EPA Restarts Project that Contaminated Hudson River
The Environmental Protection Agency (EPA) project, which is being carried out by General Electric (GE), aims to remove chemicals known as polychlorinated biphenyls (PCBs) from the river floor.
PCBs were used in transformers and capacitors from the 1940s until they were banned in 1977 and dumped into the Hudson by two plants located in the upstate New York towns of Fort Edward and Hudson Falls.
The project was temporarily shut down by the EPA on Aug. 7 after PCB levels in the river water exceeded the EPA’s limit of 500 parts per trillion. However, the EPA ordered the project restarted on Tuesday, as PCB levels had returned to a level well below the legal limit.
Critics of the program had used the shutdown as a chance to accuse the EPA of overzealous and counterproductive activity. Author and blogger Steve Milloy, proprietor of the popular JunkScience.com, wrote on his Green Hell Blog that, “The green-forced ‘clean-up’ by General Electric of PCBs in Hudson River sediments has — to no one’s surprise — backfired.”
Milloy went on to assert that, “As predicted by everyone with an ounce of common sense, GE’s dredging stirred up the formerly entombed PCBs.”
However, an EPA official familiar with the project cast the shutdown as a routine part of the project rather than a reaction to the project “backfiring.”
“Our process is, if it gets to 500 (parts per trillion), we shut the dredging down, we give it a couple days to make sure that the numbers have gotten well below 500,” said David King, director of the EPA’s Hudson River Field Office.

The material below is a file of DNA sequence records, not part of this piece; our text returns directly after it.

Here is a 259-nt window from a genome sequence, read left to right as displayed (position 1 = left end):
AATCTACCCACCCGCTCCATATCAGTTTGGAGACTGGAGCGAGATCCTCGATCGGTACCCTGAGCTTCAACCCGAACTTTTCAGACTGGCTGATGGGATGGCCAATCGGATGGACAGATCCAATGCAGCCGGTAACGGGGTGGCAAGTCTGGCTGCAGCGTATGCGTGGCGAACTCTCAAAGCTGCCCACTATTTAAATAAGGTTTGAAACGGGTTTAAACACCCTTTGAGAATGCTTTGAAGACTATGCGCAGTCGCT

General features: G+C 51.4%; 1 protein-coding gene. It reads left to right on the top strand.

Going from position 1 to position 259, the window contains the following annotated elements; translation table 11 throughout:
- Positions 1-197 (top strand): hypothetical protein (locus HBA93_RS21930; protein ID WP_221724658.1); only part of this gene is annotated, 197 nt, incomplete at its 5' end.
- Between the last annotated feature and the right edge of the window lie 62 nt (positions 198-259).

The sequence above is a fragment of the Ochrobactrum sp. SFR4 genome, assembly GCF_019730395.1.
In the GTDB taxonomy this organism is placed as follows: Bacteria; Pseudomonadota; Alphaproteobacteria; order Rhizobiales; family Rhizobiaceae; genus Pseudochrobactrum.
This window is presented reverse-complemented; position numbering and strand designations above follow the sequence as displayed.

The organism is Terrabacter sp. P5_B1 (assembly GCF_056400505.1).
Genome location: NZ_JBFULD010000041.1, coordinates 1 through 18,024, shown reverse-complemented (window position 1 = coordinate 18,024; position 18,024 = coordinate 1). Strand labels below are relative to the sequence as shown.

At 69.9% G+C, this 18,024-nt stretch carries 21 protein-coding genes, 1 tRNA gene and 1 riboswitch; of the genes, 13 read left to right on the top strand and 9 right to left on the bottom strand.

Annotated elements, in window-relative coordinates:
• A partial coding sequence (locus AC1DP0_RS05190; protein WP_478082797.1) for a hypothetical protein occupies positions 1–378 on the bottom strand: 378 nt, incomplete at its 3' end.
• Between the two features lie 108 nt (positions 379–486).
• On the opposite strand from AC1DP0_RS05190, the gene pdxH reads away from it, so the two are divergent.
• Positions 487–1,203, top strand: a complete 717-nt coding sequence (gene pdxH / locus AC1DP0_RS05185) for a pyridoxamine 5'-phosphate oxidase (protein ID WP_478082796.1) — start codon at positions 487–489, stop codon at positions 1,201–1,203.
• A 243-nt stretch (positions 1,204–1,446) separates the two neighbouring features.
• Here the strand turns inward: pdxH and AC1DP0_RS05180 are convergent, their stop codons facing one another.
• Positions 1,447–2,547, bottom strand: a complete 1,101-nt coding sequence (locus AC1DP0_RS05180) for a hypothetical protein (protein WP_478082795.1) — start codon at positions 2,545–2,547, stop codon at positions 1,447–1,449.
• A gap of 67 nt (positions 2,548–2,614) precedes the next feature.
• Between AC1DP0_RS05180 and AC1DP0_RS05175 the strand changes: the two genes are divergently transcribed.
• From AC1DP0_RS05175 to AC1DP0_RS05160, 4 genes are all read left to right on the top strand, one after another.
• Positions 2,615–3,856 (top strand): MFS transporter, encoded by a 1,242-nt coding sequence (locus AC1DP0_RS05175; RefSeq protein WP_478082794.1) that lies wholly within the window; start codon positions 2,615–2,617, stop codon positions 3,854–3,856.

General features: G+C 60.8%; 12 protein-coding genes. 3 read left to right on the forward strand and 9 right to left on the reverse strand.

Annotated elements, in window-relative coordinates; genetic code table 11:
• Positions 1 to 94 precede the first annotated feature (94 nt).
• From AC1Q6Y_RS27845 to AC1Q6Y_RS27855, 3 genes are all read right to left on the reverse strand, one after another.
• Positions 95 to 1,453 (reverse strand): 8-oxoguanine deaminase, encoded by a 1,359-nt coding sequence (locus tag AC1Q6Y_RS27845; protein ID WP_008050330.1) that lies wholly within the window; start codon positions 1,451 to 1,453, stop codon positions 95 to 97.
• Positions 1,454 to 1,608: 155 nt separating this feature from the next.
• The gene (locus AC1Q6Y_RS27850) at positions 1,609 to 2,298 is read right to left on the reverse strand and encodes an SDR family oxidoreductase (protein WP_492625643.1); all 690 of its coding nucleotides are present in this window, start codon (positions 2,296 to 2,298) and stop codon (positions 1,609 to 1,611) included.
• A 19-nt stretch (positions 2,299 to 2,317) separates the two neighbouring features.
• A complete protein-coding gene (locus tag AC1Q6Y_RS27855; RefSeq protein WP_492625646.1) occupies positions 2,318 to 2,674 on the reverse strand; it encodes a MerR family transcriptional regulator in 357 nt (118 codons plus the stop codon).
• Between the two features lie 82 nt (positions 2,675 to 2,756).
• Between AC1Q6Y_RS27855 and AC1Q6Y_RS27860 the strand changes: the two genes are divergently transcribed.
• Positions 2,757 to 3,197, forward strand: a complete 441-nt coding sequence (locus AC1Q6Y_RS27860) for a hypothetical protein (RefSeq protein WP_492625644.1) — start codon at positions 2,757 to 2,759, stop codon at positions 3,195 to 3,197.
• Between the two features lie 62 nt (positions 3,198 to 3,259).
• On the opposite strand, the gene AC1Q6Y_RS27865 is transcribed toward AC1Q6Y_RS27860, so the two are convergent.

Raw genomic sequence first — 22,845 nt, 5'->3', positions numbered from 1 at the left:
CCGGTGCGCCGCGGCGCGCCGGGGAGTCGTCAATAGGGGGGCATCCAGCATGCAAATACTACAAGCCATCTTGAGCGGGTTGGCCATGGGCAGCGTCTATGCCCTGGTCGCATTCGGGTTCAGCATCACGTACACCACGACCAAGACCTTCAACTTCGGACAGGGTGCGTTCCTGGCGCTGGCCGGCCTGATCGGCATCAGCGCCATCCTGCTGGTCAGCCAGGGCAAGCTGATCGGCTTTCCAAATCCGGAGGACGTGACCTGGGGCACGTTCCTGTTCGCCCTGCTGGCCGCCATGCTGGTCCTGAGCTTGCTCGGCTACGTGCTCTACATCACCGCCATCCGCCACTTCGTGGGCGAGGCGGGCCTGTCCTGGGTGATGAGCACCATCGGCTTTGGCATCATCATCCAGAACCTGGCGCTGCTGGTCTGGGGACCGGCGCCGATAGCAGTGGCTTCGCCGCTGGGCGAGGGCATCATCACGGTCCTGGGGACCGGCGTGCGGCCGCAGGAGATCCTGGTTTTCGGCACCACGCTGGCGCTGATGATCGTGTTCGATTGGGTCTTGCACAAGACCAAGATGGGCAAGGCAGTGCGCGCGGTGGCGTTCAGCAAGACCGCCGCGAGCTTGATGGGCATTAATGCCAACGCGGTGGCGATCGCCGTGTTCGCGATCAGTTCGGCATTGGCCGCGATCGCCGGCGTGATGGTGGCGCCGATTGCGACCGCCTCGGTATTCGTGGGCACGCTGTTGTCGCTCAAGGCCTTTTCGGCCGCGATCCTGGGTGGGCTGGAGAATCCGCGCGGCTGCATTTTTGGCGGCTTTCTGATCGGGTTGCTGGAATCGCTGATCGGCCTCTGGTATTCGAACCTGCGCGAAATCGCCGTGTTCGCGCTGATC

“We go back and look at the operations and look at what we need to do to identify the area that really (caused) the increase,” King said, “So we did that. A week ago, that happened. So, we went from a little over 500 down to about 120, so it dropped down very quickly. So, what we did is we started up again on Tuesday.”
As for why the project is necessary, King said that, “PCBs are a probable carcinogen, in humans. It has impacts to things like birth weight,” adding that there were also, “other neurological impacts.”
“One of the biggest exposures from the PCBs in the river is actually through fish,” he claimed.
Hence, he said, “The purpose of the dredging is to get the source material out of the river so that the levels in the fish will go down to edible level.”
Angela Logomasini, director of Risk and Environmental Policy at the Competitive Enterprise Institute, contends that the project is unnecessary.
“It’s an example of an overly – just overly ambitious program that sort of ignores the costs and benefits,” she said. “If they had just left that stuff there, it probably would be safer and less of a problem.
“There’s the suggestion that PCBs are a terrible carcinogen,” said Logomasini, “but the science just isn’t very strong, you know, that having it there at the bottom of the water, that it’s that big of an issue.
“There is not a very strong, compelling body of research showing that, you know, low level exposures to these chemicals in the environment are causing any cancers,” she said. “There’s nothing measurable or detectable in that sense.”
Logomasini did caution that, if “they start mixing it up and trying to dredge it out, it can become a problem.”
King said that the project is currently in its first year and is expected to go on for a total of six years. He also noted that similar PCB dredging projects are also underway in other areas of the country, including Massachusetts and Wisconsin.